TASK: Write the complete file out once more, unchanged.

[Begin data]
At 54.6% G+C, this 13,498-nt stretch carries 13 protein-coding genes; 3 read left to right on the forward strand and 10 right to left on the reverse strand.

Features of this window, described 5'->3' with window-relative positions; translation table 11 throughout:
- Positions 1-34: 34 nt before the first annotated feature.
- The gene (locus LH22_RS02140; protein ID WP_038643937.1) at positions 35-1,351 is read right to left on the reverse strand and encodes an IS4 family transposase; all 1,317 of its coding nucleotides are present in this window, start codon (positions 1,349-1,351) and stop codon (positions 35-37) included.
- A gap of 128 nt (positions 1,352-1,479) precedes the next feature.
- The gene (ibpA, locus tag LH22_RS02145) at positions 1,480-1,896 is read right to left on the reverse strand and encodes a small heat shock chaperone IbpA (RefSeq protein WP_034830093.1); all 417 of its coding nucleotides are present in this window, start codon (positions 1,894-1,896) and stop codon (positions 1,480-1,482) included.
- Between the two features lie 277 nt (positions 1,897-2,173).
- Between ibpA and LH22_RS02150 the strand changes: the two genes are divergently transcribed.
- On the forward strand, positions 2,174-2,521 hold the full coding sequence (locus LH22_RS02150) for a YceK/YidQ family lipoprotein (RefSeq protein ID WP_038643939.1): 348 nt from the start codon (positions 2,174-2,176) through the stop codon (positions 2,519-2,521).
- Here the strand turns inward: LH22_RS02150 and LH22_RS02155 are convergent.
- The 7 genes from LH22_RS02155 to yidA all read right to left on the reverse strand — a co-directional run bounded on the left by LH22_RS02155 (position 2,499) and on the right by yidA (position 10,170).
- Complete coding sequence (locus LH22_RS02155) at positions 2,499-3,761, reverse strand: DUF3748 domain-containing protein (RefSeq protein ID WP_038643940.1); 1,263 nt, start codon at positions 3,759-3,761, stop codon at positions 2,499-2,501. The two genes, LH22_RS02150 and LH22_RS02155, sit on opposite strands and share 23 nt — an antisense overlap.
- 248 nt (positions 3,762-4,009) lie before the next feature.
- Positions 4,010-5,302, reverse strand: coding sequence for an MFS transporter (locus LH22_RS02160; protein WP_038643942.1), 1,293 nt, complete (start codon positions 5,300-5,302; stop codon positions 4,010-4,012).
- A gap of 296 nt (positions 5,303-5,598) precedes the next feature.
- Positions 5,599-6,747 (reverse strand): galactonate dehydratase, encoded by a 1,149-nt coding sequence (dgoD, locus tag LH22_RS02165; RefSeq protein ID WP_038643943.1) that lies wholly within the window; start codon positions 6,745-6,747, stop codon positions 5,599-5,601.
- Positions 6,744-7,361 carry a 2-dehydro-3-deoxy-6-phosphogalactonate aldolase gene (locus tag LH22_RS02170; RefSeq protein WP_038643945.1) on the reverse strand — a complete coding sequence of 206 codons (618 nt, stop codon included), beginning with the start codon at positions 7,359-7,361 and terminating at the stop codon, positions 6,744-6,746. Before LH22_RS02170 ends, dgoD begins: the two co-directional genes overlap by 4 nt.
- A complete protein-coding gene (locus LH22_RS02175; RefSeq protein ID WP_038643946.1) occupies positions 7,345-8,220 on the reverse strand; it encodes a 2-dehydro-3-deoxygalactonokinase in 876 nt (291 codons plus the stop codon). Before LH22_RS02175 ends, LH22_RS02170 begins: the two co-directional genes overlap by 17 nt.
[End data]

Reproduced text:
At 54.6% G+C, this 13,498-nt stretch carries 13 protein-coding genes; 3 read left to right on the forward strand and 10 right to left on the reverse strand.

Features of this window, described 5'->3' with window-relative positions; translation table 11 throughout:
- Positions 1-34: 34 nt before the first annotated feature.
- The gene (locus LH22_RS02140; protein ID WP_038643937.1) at positions 35-1,351 is read right to left on the reverse strand and encodes an IS4 family transposase; all 1,317 of its coding nucleotides are present in this window, start codon (positions 1,349-1,351) and stop codon (positions 35-37) included.
- A gap of 128 nt (positions 1,352-1,479) precedes the next feature.
- The gene (ibpA, locus tag LH22_RS02145) at positions 1,480-1,896 is read right to left on the reverse strand and encodes a small heat shock chaperone IbpA (RefSeq protein WP_034830093.1); all 417 of its coding nucleotides are present in this window, start codon (positions 1,894-1,896) and stop codon (positions 1,480-1,482) included.
- Between the two features lie 277 nt (positions 1,897-2,173).
- Between ibpA and LH22_RS02150 the strand changes: the two genes are divergently transcribed.
- On the forward strand, positions 2,174-2,521 hold the full coding sequence (locus LH22_RS02150) for a YceK/YidQ family lipoprotein (RefSeq protein ID WP_038643939.1): 348 nt from the start codon (positions 2,174-2,176) through the stop codon (positions 2,519-2,521).
- Here the strand turns inward: LH22_RS02150 and LH22_RS02155 are convergent.
- The 7 genes from LH22_RS02155 to yidA all read right to left on the reverse strand — a co-directional run bounded on the left by LH22_RS02155 (position 2,499) and on the right by yidA (position 10,170).
- Complete coding sequence (locus LH22_RS02155) at positions 2,499-3,761, reverse strand: DUF3748 domain-containing protein (RefSeq protein ID WP_038643940.1); 1,263 nt, start codon at positions 3,759-3,761, stop codon at positions 2,499-2,501. The two genes, LH22_RS02150 and LH22_RS02155, sit on opposite strands and share 23 nt — an antisense overlap.
- 248 nt (positions 3,762-4,009) lie before the next feature.
- Positions 4,010-5,302, reverse strand: coding sequence for an MFS transporter (locus LH22_RS02160; protein WP_038643942.1), 1,293 nt, complete (start codon positions 5,300-5,302; stop codon positions 4,010-4,012).
- A gap of 296 nt (positions 5,303-5,598) precedes the next feature.
- Positions 5,599-6,747 (reverse strand): galactonate dehydratase, encoded by a 1,149-nt coding sequence (dgoD, locus tag LH22_RS02165; RefSeq protein ID WP_038643943.1) that lies wholly within the window; start codon positions 6,745-6,747, stop codon positions 5,599-5,601.
- Positions 6,744-7,361 carry a 2-dehydro-3-deoxy-6-phosphogalactonate aldolase gene (locus tag LH22_RS02170; RefSeq protein WP_038643945.1) on the reverse strand — a complete coding sequence of 206 codons (618 nt, stop codon included), beginning with the start codon at positions 7,359-7,361 and terminating at the stop codon, positions 6,744-6,746. Before LH22_RS02170 ends, dgoD begins: the two co-directional genes overlap by 4 nt.
- A complete protein-coding gene (locus LH22_RS02175; RefSeq protein ID WP_038643946.1) occupies positions 7,345-8,220 on the reverse strand; it encodes a 2-dehydro-3-deoxygalactonokinase in 876 nt (291 codons plus the stop codon). Before LH22_RS02175 ends, LH22_RS02170 begins: the two co-directional genes overlap by 17 nt.